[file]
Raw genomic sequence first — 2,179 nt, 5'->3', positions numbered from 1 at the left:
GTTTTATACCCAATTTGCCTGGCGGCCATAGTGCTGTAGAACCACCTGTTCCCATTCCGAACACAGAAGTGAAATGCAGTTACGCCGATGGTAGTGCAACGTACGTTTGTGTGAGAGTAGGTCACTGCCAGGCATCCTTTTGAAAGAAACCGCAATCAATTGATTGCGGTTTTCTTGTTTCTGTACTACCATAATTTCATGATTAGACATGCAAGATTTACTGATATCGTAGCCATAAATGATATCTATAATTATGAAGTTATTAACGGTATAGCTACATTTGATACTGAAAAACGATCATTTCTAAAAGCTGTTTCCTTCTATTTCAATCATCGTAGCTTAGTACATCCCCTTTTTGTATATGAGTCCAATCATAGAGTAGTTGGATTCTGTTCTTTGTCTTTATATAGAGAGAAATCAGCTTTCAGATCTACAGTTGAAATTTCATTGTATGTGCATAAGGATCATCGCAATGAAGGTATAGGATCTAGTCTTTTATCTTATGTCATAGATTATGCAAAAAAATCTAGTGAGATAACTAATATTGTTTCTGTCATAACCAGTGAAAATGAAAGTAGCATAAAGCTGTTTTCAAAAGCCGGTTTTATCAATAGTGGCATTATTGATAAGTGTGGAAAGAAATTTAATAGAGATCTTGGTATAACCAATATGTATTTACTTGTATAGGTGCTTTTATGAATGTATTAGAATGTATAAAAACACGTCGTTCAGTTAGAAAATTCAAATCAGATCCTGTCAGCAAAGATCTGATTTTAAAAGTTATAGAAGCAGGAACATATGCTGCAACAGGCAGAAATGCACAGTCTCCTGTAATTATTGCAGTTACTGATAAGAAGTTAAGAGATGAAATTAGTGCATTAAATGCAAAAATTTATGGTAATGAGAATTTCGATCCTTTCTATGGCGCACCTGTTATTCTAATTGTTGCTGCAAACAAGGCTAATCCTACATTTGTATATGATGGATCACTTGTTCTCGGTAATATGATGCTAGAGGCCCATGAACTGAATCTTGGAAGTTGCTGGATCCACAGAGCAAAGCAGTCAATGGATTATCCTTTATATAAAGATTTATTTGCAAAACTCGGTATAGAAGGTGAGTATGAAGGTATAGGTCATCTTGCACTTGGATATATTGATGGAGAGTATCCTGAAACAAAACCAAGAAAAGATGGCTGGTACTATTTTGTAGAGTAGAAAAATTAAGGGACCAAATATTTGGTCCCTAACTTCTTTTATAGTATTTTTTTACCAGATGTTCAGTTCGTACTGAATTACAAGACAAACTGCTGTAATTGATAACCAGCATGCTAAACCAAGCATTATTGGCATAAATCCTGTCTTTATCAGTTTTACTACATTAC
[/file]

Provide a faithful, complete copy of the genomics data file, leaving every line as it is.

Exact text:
Raw genomic sequence first — 2,179 nt, 5'->3', positions numbered from 1 at the left:
GTTTTATACCCAATTTGCCTGGCGGCCATAGTGCTGTAGAACCACCTGTTCCCATTCCGAACACAGAAGTGAAATGCAGTTACGCCGATGGTAGTGCAACGTACGTTTGTGTGAGAGTAGGTCACTGCCAGGCATCCTTTTGAAAGAAACCGCAATCAATTGATTGCGGTTTTCTTGTTTCTGTACTACCATAATTTCATGATTAGACATGCAAGATTTACTGATATCGTAGCCATAAATGATATCTATAATTATGAAGTTATTAACGGTATAGCTACATTTGATACTGAAAAACGATCATTTCTAAAAGCTGTTTCCTTCTATTTCAATCATCGTAGCTTAGTACATCCCCTTTTTGTATATGAGTCCAATCATAGAGTAGTTGGATTCTGTTCTTTGTCTTTATATAGAGAGAAATCAGCTTTCAGATCTACAGTTGAAATTTCATTGTATGTGCATAAGGATCATCGCAATGAAGGTATAGGATCTAGTCTTTTATCTTATGTCATAGATTATGCAAAAAAATCTAGTGAGATAACTAATATTGTTTCTGTCATAACCAGTGAAAATGAAAGTAGCATAAAGCTGTTTTCAAAAGCCGGTTTTATCAATAGTGGCATTATTGATAAGTGTGGAAAGAAATTTAATAGAGATCTTGGTATAACCAATATGTATTTACTTGTATAGGTGCTTTTATGAATGTATTAGAATGTATAAAAACACGTCGTTCAGTTAGAAAATTCAAATCAGATCCTGTCAGCAAAGATCTGATTTTAAAAGTTATAGAAGCAGGAACATATGCTGCAACAGGCAGAAATGCACAGTCTCCTGTAATTATTGCAGTTACTGATAAGAAGTTAAGAGATGAAATTAGTGCATTAAATGCAAAAATTTATGGTAATGAGAATTTCGATCCTTTCTATGGCGCACCTGTTATTCTAATTGTTGCTGCAAACAAGGCTAATCCTACATTTGTATATGATGGATCACTTGTTCTCGGTAATATGATGCTAGAGGCCCATGAACTGAATCTTGGAAGTTGCTGGATCCACAGAGCAAAGCAGTCAATGGATTATCCTTTATATAAAGATTTATTTGCAAAACTCGGTATAGAAGGTGAGTATGAAGGTATAGGTCATCTTGCACTTGGATATATTGATGGAGAGTATCCTGAAACAAAACCAAGAAAAGATGGCTGGTACTATTTTGTAGAGTAGAAAAATTAAGGGACCAAATATTTGGTCCCTAACTTCTTTTATAGTATTTTTTTACCAGATGTTCAGTTCGTACTGAATTACAAGACAAACTGCTGTAATTGATAACCAGCATGCTAAACCAAGCATTATTGGCATAAATCCTGTCTTTATCAGTTTTACTACATTAC